Não apenas as classes mais baixas dependiam do favor do faraó, mas também as classes nobres. Eles acreditavam que, quando ele morreu, o faraó se tornou uma espécie de deus que poderia conceder a certos indivíduos a capacidade de ter uma vida após a morte. Essa crença existia desde o período pré-dinástico até o Reino Antigo.

Embora muitos feitiços dos textos anteriores tenham sido carregados, os novos Textos do Caixão também tiveram novos feitiços adicionais adicionados, junto com pequenas mudanças feitas para tornar este novo texto funerário mais relacionado à nobreza. [6] No primeiro período intermediário, no entanto, a importância do faraó diminuiu. Textos funerários, antes restritos ao uso real, tornaram-se mais amplamente disponíveis. O faraó não era mais um deus-rei no sentido de que apenas ele era permitido na próxima vida devido ao seu status aqui, agora ele era apenas o governante da população que, após sua morte, seria nivelado em direção ao plano dos mortais . [7]

Pré-história, edição de enterros mais antigos

Os primeiros funerais no Egito são conhecidos nas aldeias de Omari e Maadi, no norte, perto do atual Cairo. As pessoas dessas aldeias enterravam seus mortos em uma cova redonda simples com uma panela. O corpo não foi tratado nem arranjado de uma maneira particular que mudaria mais tarde no período histórico. Sem qualquer evidência escrita, há pouco para fornecer informações sobre as crenças contemporâneas sobre a vida após a morte, exceto para a inclusão regular de um único pote na sepultura. Devido aos costumes posteriores, a panela provavelmente se destinava a conter comida para o falecido. [8]

Período pré-dinástico, desenvolvimento de edição alfandegária

Os costumes funerários foram desenvolvidos durante o período pré-dinástico a partir do período pré-histórico. No início, as pessoas escavaram sepulturas em volta com um pote no Período Badariano (4400–3800 aC), continuando a tradição das culturas Omari e Maadi. No final do período pré-dinástico, havia um número crescente de objetos depositados com o corpo em sepulturas retangulares, e há evidências crescentes de rituais praticados pelos egípcios do período Naqada II (3650–3300 aC). Nesse ponto, os corpos eram regularmente dispostos em posição agachada ou fetal, com o rosto voltado para o leste, o sol nascente, ou para o oeste (que nesse período histórico era a terra dos mortos). Os artistas pintaram potes com procissões fúnebres e talvez danças rituais. Figuras de mulheres de seios nus com rostos de pássaros e as pernas escondidas sob as saias também apareceram. Algumas sepulturas eram muito mais ricas em bens do que outras, demonstrando o início da estratificação social. As diferenças de gênero no sepultamento surgiram com a inclusão de armas nos túmulos dos homens e paletas de cosméticos nos túmulos das mulheres. [9]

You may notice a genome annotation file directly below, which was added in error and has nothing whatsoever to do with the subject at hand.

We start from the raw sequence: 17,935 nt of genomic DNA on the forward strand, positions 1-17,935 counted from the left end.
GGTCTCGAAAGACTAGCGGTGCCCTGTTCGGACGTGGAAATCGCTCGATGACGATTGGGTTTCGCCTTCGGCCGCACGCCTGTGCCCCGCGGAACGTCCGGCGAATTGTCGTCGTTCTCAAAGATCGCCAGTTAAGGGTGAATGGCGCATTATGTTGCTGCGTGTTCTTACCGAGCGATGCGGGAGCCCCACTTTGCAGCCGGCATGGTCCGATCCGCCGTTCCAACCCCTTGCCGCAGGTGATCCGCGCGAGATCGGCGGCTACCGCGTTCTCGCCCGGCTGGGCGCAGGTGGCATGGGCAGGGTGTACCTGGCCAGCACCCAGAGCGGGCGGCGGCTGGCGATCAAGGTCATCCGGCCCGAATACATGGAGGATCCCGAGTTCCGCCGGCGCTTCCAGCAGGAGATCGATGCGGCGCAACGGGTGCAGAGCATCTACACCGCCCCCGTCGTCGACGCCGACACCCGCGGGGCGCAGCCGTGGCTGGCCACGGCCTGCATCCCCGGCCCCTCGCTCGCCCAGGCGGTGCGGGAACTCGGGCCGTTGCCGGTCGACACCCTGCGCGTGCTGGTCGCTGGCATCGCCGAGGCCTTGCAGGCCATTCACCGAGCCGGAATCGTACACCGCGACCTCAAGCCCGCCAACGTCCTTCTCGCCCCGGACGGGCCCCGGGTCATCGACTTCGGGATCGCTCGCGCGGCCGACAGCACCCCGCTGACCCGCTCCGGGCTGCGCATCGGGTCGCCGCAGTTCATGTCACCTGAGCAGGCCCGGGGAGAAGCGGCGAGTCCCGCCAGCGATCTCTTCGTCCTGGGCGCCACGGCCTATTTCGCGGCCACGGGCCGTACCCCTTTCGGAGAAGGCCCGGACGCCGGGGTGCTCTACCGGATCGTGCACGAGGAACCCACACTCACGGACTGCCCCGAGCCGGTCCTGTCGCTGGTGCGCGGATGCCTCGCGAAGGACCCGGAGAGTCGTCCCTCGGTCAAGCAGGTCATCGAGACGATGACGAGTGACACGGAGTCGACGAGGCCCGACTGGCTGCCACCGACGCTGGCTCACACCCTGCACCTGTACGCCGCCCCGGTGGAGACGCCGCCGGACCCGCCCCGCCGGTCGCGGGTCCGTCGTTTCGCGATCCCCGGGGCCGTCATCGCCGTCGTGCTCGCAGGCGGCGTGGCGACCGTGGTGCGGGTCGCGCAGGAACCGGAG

Por volta de 3.600 aC, os egípcios começaram a mumificar os mortos, envolvendo-os em bandagens de linho com óleos de embalsamamento (resina de coníferas e extratos de plantas aromáticas). [10] [11]

Período Dinástico Inferior, Tumbas e Caixões Editar

Na Primeira Dinastia, alguns egípcios eram ricos o suficiente para construir tumbas sobre seus túmulos, em vez de colocar seus corpos em simples fossas escavadas na areia. A tumba retangular de tijolos de barro com uma câmara mortuária subterrânea chamada mastaba desenvolveu-se neste período. Esses túmulos tinham paredes com nichos, um estilo de construção chamado de motivo da fachada do palácio porque as paredes imitavam as que cercavam o palácio do rei. Uma vez que plebeus, bem como reis, no entanto, tinham tais tumbas, a arquitetura sugere que, na morte, algumas pessoas ricas alcançaram um status elevado. Mais tarde no período histórico, é certo que o falecido foi associado ao deus dos mortos, Osíris.

Os bens de sepultura se expandiram para incluir móveis, joias e jogos, bem como as armas, paletas de cosméticos e suprimentos de comida em potes decorados conhecidos anteriormente, no período pré-dinástico. Agora, no entanto, nas tumbas mais ricas, os bens mortuários somavam aos milhares. Apenas os caixões recém-inventados para o corpo foram feitos especificamente para o túmulo. Também há algumas evidências inconclusivas para a mumificação. Outros objetos nas tumbas que foram usados ​​durante a vida diária sugerem que os egípcios já na Primeira Dinastia previam a necessidade na próxima vida. Continuidade adicional desta vida para a próxima pode ser encontrada no posicionamento dos túmulos: aquelas pessoas que serviram ao rei durante suas vidas escolheram sepultamentos perto de seu senhor. O uso da estela em frente ao túmulo teve início na Primeira Dinastia, indicando o desejo de individualizar o túmulo com o nome do falecido. [12]